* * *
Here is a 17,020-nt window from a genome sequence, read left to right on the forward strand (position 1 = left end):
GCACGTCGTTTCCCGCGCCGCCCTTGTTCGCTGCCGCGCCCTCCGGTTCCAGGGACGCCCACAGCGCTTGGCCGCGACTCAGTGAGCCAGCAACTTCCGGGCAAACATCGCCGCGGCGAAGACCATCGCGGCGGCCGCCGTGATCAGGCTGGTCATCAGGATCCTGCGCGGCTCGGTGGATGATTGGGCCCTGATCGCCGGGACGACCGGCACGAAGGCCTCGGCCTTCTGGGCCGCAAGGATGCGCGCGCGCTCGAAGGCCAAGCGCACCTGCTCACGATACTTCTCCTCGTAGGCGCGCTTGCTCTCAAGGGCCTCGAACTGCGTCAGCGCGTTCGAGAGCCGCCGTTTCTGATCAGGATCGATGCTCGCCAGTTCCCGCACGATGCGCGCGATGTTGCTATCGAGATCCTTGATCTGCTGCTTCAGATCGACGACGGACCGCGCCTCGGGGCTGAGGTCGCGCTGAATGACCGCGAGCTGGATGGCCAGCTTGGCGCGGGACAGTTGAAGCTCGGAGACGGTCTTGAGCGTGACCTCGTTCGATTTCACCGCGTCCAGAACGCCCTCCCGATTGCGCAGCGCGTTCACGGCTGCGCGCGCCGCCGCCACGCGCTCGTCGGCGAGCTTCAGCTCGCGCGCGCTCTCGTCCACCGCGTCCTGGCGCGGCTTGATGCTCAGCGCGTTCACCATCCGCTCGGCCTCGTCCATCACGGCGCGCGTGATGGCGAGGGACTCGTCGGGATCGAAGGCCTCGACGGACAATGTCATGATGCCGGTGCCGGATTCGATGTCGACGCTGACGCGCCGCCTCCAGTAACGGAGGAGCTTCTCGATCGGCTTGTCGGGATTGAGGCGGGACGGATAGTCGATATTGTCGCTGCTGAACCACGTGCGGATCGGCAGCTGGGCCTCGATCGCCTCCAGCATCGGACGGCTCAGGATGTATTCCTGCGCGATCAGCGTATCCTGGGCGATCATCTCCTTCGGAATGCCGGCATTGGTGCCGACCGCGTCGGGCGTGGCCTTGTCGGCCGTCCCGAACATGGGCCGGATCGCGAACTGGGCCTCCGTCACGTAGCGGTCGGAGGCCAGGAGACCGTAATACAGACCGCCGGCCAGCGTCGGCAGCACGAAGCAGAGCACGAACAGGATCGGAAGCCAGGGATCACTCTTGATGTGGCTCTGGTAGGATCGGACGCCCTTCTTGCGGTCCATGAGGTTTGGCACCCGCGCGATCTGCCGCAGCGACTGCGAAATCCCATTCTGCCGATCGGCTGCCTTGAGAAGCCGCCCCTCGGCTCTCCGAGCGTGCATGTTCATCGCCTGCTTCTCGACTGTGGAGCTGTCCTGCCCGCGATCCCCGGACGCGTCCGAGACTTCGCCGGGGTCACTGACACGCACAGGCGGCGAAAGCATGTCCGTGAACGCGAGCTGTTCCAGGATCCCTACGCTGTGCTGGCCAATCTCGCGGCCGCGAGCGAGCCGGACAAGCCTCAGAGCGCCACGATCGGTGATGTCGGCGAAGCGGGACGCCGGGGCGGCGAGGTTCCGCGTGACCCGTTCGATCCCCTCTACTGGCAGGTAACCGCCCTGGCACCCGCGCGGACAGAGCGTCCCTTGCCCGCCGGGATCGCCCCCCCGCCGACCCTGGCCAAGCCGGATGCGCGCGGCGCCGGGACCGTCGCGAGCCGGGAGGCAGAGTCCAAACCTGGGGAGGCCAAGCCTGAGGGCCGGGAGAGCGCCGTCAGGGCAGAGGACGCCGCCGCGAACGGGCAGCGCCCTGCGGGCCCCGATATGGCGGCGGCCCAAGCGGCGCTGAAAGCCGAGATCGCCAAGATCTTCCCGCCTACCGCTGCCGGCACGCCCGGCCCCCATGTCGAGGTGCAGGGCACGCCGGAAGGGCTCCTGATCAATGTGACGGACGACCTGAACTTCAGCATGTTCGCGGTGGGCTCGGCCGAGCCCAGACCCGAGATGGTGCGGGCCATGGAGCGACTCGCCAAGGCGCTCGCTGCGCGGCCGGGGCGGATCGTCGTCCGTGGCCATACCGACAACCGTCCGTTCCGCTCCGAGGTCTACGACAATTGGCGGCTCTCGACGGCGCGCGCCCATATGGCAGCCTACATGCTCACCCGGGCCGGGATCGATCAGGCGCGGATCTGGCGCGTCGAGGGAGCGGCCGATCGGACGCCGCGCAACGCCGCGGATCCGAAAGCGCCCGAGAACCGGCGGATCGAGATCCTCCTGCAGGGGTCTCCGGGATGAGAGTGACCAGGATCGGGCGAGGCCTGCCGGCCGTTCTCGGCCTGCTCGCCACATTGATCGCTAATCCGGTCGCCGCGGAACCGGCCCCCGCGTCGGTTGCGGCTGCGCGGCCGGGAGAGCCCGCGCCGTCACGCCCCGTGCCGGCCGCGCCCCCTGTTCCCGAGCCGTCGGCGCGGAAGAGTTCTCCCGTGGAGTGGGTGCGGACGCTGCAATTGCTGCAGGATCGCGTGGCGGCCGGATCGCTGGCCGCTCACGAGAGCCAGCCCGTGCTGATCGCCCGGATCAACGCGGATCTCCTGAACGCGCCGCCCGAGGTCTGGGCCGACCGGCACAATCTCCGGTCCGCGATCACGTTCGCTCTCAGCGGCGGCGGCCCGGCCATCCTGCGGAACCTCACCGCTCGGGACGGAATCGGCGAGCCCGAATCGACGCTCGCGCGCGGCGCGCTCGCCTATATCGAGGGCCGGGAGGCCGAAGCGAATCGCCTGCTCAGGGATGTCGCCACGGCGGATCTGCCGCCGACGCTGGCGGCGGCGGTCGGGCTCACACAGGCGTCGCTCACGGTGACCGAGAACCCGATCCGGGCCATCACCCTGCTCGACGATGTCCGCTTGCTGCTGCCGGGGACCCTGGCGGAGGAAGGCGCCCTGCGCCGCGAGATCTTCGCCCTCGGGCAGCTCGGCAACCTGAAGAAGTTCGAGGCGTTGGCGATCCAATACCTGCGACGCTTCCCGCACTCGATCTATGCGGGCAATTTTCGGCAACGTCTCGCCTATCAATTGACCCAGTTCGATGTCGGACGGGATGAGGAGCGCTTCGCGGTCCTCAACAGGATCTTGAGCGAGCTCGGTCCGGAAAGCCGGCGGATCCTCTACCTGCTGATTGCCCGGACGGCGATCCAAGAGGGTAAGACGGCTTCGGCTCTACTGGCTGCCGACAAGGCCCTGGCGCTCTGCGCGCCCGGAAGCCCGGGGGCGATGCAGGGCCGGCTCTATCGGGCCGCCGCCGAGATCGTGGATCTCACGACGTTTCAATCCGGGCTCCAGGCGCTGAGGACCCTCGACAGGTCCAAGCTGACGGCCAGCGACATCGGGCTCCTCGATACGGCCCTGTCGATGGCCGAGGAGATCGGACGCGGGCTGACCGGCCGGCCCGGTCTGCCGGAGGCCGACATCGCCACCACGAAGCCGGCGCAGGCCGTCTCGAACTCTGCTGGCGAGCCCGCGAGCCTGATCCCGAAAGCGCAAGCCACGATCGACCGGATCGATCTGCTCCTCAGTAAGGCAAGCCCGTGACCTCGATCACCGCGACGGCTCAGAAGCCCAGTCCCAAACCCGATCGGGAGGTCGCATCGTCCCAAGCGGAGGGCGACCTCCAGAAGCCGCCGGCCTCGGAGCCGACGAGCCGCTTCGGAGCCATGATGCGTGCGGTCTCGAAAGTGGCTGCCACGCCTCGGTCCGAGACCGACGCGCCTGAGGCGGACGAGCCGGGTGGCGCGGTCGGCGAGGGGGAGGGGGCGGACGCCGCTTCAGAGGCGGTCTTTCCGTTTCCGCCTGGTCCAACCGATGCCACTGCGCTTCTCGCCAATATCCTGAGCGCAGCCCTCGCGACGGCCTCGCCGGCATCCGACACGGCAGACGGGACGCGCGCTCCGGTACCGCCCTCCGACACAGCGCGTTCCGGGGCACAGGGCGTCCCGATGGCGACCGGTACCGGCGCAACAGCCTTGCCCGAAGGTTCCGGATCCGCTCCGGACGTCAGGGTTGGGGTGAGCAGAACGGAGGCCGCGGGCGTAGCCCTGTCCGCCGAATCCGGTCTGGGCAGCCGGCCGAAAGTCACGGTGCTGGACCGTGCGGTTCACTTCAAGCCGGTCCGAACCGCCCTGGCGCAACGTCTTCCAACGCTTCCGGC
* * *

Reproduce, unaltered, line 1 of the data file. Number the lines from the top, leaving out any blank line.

Here is a 17,020-nt window from a genome sequence, read left to right on the forward strand (position 1 = left end):